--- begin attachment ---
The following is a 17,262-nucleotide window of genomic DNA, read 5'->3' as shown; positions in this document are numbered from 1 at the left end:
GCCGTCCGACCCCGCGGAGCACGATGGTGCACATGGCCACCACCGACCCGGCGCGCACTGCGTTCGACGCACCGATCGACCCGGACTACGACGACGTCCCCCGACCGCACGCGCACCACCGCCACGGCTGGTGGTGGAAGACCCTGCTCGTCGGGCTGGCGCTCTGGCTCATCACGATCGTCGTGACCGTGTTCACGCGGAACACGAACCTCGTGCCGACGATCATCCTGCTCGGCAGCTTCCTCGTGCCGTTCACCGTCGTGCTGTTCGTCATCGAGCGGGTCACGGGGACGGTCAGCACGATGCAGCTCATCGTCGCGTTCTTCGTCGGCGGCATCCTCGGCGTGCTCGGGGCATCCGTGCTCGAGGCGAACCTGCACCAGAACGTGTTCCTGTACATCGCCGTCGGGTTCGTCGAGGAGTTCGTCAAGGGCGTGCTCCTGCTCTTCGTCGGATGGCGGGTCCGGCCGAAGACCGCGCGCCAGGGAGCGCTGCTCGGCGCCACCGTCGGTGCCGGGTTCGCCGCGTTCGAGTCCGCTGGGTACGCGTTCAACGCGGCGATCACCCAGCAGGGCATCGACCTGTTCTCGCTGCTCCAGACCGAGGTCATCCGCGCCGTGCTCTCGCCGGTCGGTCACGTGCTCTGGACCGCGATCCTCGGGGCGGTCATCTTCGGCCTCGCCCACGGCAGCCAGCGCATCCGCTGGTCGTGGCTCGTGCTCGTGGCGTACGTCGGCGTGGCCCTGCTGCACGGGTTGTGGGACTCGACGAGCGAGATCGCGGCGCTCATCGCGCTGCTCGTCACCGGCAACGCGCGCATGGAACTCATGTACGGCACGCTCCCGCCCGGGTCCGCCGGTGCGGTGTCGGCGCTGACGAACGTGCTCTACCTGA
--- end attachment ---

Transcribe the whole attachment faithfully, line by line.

The following is a 17,262-nucleotide window of genomic DNA, read 5'->3' as shown; positions in this document are numbered from 1 at the left end:
GCCGTCCGACCCCGCGGAGCACGATGGTGCACATGGCCACCACCGACCCGGCGCGCACTGCGTTCGACGCACCGATCGACCCGGACTACGACGACGTCCCCCGACCGCACGCGCACCACCGCCACGGCTGGTGGTGGAAGACCCTGCTCGTCGGGCTGGCGCTCTGGCTCATCACGATCGTCGTGACCGTGTTCACGCGGAACACGAACCTCGTGCCGACGATCATCCTGCTCGGCAGCTTCCTCGTGCCGTTCACCGTCGTGCTGTTCGTCATCGAGCGGGTCACGGGGACGGTCAGCACGATGCAGCTCATCGTCGCGTTCTTCGTCGGCGGCATCCTCGGCGTGCTCGGGGCATCCGTGCTCGAGGCGAACCTGCACCAGAACGTGTTCCTGTACATCGCCGTCGGGTTCGTCGAGGAGTTCGTCAAGGGCGTGCTCCTGCTCTTCGTCGGATGGCGGGTCCGGCCGAAGACCGCGCGCCAGGGAGCGCTGCTCGGCGCCACCGTCGGTGCCGGGTTCGCCGCGTTCGAGTCCGCTGGGTACGCGTTCAACGCGGCGATCACCCAGCAGGGCATCGACCTGTTCTCGCTGCTCCAGACCGAGGTCATCCGCGCCGTGCTCTCGCCGGTCGGTCACGTGCTCTGGACCGCGATCCTCGGGGCGGTCATCTTCGGCCTCGCCCACGGCAGCCAGCGCATCCGCTGGTCGTGGCTCGTGCTCGTGGCGTACGTCGGCGTGGCCCTGCTGCACGGGTTGTGGGACTCGACGAGCGAGATCGCGGCGCTCATCGCGCTGCTCGTCACCGGCAACGCGCGCATGGAACTCATGTACGGCACGCTCCCGCCCGGGTCCGCCGGTGCGGTGTCGGCGCTGACGAACGTGCTCTACCTGA